• In one manner, the administrator keys in the lead information and adds the project to the SWAT or project database. If a salesperson has been assigned, then the project is sent to the salesperson's associated iPad and/or other mobile device. The salesperson may be uniquely associated with an identified device, i.e., by assigning the lead to a particular salesperson the system is in effect associating the lead with a particular uniquely addressed device “owned” or operated by the particular salesperson to whom the lead or project has been assigned. Next, SWAT is used to set an appointment. In one manner, the salesperson can set the appointment using iCal. However, if it is done via the SWAT Application, the relevant project information (e.g., names, contact information, address, map directions, etc.) may be sent along with the invitation to the salesperson. For example, an administrator notices an opening at 1:30 in the calendar associated with salesperson #1 that fits the building owner's schedule. The appointment is sent to salesperson #1 (and can optionally be sent to the owner). In addition, home owner contact information may be added to salesperson #1's project file to facilitate communication and coordination between salesperson #1 and the owner.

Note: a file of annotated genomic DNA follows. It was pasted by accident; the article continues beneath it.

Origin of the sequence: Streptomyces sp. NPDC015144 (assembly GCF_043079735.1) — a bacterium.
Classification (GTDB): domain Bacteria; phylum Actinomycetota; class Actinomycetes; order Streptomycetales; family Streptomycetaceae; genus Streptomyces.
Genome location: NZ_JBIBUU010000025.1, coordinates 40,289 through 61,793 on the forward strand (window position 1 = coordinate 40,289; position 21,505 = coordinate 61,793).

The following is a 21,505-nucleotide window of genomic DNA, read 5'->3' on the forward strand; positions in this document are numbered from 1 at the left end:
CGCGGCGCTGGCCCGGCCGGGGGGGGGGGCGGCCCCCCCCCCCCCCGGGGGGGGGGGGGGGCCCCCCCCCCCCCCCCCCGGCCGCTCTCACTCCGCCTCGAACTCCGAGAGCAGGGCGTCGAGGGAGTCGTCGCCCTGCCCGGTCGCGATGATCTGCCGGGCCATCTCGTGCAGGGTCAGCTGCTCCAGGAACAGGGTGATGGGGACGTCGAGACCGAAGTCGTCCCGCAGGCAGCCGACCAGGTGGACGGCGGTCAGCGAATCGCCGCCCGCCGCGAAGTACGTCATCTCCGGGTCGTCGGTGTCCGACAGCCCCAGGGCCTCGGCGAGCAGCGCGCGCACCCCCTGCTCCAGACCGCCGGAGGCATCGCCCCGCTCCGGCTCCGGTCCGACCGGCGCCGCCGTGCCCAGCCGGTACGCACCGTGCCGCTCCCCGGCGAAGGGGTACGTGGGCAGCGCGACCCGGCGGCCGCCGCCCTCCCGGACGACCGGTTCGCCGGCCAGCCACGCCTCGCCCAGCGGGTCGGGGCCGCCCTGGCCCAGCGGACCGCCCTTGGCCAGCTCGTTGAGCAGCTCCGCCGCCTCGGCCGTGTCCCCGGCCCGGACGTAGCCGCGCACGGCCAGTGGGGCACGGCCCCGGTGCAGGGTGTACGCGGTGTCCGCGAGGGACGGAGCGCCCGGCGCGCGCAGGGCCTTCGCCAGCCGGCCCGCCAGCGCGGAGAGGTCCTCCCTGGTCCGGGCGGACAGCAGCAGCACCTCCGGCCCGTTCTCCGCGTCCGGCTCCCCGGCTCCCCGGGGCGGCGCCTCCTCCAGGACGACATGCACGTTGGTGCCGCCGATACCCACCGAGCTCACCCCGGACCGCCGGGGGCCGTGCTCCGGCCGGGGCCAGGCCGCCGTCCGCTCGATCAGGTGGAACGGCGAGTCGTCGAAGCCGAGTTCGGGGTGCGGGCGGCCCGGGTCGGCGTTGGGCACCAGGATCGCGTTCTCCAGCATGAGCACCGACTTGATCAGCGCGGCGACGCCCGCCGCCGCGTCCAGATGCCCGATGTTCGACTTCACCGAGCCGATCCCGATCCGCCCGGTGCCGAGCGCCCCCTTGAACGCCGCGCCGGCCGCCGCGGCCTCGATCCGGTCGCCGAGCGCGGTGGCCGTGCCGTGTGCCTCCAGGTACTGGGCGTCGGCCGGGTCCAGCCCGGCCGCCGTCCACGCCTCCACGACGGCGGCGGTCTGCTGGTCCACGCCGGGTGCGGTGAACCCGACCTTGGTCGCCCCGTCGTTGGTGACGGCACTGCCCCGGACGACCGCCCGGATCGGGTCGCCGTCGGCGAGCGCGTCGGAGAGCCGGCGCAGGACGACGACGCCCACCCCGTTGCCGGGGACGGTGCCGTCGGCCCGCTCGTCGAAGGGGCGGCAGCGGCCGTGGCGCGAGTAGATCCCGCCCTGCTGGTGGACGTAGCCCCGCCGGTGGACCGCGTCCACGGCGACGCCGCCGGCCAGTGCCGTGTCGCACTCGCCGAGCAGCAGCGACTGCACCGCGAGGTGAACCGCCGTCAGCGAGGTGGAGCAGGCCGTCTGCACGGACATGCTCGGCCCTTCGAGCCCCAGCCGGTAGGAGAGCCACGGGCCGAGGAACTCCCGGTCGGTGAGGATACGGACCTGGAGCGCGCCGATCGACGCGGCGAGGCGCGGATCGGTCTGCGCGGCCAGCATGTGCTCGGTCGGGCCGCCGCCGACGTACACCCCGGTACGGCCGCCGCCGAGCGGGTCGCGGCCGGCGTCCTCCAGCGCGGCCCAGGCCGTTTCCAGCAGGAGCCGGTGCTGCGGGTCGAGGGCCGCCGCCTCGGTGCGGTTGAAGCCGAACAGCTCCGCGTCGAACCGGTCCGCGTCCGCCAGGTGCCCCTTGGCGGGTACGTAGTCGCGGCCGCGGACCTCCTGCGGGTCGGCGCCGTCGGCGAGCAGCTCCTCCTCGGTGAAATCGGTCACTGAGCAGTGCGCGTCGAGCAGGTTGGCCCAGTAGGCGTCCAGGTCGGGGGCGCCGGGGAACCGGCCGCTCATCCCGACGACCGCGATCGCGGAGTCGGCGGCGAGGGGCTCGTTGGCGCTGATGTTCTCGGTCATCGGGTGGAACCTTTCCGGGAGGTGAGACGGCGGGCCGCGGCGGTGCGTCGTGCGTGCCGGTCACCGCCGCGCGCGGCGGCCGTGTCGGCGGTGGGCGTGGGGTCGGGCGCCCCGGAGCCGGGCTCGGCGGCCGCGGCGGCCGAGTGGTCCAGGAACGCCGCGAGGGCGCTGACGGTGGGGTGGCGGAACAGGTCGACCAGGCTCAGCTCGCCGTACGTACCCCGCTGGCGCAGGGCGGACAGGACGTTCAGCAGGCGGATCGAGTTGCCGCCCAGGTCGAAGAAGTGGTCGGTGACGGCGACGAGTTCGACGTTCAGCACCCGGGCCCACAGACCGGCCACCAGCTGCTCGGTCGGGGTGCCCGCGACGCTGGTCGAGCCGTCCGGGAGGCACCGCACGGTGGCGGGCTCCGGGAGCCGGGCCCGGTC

• Referring now to FIG. 1, the claimed process may be carried out in conjunction with the combination of hardware and software and communications networking illustrated in the form of exemplary system 100. The system 100 is provided for the creating, associating, storing, reading and display of information related to product marketed and sold, such as in replacement building products (e.g., replacement windows, doors, siding, gutters, etc.). In this example, the SWAT tool is implemented across locally implemented functionality and devices 102 and one or more central server systems 104 connected from time to time via a network 106 such as the Internet. On the local or client side 102, a home or building owner 108 may have need for replacement products such as replacement windows. An inquiry may be made to a dealer or dealer/contractor or direct to a manufacturer and other lead generation processes may result in a sales call. A salesperson operating a remote mobile device 110, such as an iPad, tablet, or other computing device, receives the lead as a project (see FIGS. 6-8) and performs pre-work in advance of making the sales call with customer 108. Pre-work may also be performed, in whole or in part, by a central project coordinator 124. The SWAT tool includes data, sales functions and user interfaces 112 for operating by the salesperson on the client device 110. For example, during a sales call the salesperson demonstrates product materials, portfolios, education resources to the home owner using the device 110. Data and materials (including lead, project, product and pricing/discount data and content) may be downloaded to the device 110 over network 106 from primary server 122 of central server system 104. This may be as part of a dealer/manufacture representative business relationship.